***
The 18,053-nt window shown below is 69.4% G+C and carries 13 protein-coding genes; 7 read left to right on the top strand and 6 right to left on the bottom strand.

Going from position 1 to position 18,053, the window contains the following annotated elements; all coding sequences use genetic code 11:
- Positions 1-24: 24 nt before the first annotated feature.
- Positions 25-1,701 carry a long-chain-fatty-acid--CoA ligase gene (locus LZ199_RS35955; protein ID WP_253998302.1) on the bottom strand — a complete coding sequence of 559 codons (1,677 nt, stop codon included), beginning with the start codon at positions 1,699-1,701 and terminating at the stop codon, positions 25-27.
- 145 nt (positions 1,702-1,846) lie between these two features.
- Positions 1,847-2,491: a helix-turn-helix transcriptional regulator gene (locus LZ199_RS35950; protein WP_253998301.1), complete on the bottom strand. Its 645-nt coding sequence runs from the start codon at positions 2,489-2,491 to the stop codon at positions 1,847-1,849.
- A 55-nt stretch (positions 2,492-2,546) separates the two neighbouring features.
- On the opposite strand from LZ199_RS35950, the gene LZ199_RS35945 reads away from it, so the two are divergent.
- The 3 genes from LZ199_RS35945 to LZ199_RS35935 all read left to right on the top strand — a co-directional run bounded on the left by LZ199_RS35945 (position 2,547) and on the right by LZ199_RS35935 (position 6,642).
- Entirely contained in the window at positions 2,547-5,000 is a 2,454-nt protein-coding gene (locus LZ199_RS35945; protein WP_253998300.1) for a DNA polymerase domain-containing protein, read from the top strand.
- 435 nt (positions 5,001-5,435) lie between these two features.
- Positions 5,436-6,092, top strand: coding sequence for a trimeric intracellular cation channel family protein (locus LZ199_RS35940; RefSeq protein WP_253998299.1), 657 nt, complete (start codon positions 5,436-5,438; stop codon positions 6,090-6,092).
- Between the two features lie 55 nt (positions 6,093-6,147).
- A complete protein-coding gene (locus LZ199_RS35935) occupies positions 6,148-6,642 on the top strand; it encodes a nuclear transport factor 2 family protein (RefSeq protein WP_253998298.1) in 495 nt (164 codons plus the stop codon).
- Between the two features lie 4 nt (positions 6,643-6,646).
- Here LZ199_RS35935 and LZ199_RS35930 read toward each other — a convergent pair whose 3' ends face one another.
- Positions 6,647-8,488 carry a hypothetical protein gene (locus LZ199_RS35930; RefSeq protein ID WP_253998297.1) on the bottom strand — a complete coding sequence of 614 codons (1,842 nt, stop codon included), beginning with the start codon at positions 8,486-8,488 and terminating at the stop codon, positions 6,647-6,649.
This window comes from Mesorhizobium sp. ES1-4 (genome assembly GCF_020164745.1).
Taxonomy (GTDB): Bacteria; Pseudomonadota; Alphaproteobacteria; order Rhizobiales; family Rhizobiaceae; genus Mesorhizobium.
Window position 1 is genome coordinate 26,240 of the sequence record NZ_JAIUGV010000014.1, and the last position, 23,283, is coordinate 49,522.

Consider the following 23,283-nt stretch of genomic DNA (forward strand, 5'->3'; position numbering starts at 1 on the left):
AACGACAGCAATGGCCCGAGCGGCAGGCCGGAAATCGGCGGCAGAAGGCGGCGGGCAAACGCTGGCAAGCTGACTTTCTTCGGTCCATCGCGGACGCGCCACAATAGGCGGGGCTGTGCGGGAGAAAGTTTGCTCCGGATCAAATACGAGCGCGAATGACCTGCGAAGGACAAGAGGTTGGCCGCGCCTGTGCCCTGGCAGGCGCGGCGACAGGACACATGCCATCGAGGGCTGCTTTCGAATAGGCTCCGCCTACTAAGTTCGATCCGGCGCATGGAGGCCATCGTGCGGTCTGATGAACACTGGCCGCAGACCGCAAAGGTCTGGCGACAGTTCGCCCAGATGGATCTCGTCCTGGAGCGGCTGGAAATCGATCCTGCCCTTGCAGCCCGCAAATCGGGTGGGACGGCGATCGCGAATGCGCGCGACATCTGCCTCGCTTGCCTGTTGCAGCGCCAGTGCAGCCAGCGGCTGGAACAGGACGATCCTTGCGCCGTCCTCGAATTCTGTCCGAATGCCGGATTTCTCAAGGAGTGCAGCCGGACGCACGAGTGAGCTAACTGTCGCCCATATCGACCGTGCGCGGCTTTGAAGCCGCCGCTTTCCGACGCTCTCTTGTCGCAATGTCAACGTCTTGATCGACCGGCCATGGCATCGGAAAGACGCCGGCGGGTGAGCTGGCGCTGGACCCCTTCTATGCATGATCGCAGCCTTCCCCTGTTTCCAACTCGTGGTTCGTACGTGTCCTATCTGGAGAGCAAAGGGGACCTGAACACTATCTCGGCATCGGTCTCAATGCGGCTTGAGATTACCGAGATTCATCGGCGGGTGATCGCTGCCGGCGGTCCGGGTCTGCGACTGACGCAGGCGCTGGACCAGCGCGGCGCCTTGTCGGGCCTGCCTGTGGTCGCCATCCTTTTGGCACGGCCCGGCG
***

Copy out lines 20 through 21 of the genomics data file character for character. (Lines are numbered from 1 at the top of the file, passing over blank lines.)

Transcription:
Window position 1 is genome coordinate 26,240 of the sequence record NZ_JAIUGV010000014.1, and the last position, 23,283, is coordinate 49,522.

Consider the following 23,283-nt stretch of genomic DNA (forward strand, 5'->3'; position numbering starts at 1 on the left):